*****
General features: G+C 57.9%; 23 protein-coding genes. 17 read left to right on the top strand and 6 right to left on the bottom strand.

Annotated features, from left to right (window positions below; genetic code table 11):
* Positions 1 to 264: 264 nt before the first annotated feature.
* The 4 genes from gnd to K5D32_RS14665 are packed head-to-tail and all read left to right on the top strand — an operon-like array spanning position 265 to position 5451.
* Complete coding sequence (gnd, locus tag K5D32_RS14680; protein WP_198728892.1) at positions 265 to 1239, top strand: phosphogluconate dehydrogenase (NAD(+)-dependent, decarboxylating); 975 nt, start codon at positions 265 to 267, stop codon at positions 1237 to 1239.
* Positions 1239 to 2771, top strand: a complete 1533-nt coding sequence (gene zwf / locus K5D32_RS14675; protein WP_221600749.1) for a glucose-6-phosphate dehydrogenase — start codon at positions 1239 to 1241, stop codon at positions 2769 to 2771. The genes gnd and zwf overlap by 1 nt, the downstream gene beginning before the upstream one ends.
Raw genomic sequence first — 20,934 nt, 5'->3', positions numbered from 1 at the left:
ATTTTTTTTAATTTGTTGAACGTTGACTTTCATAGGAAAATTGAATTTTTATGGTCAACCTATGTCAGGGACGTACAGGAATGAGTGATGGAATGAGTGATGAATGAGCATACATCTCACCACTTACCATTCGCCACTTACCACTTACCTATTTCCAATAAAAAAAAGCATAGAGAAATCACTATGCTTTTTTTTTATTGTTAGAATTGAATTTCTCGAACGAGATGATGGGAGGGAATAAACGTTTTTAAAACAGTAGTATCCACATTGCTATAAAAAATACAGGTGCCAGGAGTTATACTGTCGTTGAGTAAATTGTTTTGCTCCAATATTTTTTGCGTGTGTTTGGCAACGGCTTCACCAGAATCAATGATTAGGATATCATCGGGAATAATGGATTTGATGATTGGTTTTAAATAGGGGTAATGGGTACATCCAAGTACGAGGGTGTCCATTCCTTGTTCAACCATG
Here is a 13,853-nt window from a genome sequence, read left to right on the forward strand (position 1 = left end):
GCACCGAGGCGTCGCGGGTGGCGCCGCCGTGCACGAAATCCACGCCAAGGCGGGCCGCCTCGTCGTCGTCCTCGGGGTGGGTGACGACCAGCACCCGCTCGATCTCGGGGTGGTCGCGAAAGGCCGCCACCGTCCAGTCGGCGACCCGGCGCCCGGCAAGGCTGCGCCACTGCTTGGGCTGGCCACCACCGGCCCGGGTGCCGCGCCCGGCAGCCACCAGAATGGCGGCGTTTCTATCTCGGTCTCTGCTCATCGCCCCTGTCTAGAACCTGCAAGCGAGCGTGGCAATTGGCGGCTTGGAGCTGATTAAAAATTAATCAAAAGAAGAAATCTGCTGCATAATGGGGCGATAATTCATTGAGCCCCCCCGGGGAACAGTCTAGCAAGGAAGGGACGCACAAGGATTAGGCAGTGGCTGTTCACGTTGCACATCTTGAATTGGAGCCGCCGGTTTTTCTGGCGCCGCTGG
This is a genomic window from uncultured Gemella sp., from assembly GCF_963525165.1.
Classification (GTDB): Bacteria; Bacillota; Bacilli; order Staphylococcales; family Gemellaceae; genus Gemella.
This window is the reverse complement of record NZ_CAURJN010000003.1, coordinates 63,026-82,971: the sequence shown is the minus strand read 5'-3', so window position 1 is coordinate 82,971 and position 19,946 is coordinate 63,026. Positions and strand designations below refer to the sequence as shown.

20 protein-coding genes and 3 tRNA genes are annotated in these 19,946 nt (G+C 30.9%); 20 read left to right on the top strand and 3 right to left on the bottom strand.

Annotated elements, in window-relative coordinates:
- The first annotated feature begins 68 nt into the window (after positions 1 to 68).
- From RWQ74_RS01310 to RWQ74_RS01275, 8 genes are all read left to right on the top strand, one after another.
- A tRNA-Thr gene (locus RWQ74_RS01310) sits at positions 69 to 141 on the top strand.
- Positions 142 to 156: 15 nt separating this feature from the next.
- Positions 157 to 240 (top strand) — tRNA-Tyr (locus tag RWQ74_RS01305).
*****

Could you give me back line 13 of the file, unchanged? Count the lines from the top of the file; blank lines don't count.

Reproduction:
This window is the reverse complement of record NZ_CAURJN010000003.1, coordinates 63,026-82,971: the sequence shown is the minus strand read 5'-3', so window position 1 is coordinate 82,971 and position 19,946 is coordinate 63,026. Positions and strand designations below refer to the sequence as shown.